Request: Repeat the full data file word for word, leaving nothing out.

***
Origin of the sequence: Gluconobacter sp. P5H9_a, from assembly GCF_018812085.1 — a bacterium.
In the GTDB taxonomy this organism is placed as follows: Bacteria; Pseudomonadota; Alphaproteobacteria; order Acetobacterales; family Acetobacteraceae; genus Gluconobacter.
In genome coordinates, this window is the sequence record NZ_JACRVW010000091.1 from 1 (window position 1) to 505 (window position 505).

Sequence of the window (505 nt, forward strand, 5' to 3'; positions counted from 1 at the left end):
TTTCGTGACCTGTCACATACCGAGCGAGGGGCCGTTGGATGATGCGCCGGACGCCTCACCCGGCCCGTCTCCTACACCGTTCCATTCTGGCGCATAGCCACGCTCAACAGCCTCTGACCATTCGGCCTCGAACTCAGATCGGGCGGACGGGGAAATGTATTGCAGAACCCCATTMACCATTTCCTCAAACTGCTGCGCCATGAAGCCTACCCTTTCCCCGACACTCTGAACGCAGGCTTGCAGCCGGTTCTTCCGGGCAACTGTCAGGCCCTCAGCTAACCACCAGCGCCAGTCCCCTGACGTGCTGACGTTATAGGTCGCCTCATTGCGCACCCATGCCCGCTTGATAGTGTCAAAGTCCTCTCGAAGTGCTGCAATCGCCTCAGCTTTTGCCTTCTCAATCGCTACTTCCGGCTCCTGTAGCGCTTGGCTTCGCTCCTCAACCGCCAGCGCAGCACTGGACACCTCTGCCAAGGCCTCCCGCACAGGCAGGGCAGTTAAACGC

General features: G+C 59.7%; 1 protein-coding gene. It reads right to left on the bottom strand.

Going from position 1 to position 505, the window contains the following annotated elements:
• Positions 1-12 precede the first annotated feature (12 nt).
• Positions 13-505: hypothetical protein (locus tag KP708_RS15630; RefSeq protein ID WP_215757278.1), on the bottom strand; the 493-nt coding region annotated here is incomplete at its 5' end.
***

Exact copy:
Origin of the sequence: Gluconobacter sp. P5H9_a, from assembly GCF_018812085.1 — a bacterium.
In the GTDB taxonomy this organism is placed as follows: Bacteria; Pseudomonadota; Alphaproteobacteria; order Acetobacterales; family Acetobacteraceae; genus Gluconobacter.
In genome coordinates, this window is the sequence record NZ_JACRVW010000091.1 from 1 (window position 1) to 505 (window position 505).

Sequence of the window (505 nt, forward strand, 5' to 3'; positions counted from 1 at the left end):
TTTCGTGACCTGTCACATACCGAGCGAGGGGCCGTTGGATGATGCGCCGGACGCCTCACCCGGCCCGTCTCCTACACCGTTCCATTCTGGCGCATAGCCACGCTCAACAGCCTCTGACCATTCGGCCTCGAACTCAGATCGGGCGGACGGGGAAATGTATTGCAGAACCCCATTMACCATTTCCTCAAACTGCTGCGCCATGAAGCCTACCCTTTCCCCGACACTCTGAACGCAGGCTTGCAGCCGGTTCTTCCGGGCAACTGTCAGGCCCTCAGCTAACCACCAGCGCCAGTCCCCTGACGTGCTGACGTTATAGGTCGCCTCATTGCGCACCCATGCCCGCTTGATAGTGTCAAAGTCCTCTCGAAGTGCTGCAATCGCCTCAGCTTTTGCCTTCTCAATCGCTACTTCCGGCTCCTGTAGCGCTTGGCTTCGCTCCTCAACCGCCAGCGCAGCACTGGACACCTCTGCCAAGGCCTCCCGCACAGGCAGGGCAGTTAAACGC

General features: G+C 59.7%; 1 protein-coding gene. It reads right to left on the bottom strand.

Going from position 1 to position 505, the window contains the following annotated elements:
• Positions 1-12 precede the first annotated feature (12 nt).
• Positions 13-505: hypothetical protein (locus tag KP708_RS15630; RefSeq protein ID WP_215757278.1), on the bottom strand; the 493-nt coding region annotated here is incomplete at its 5' end.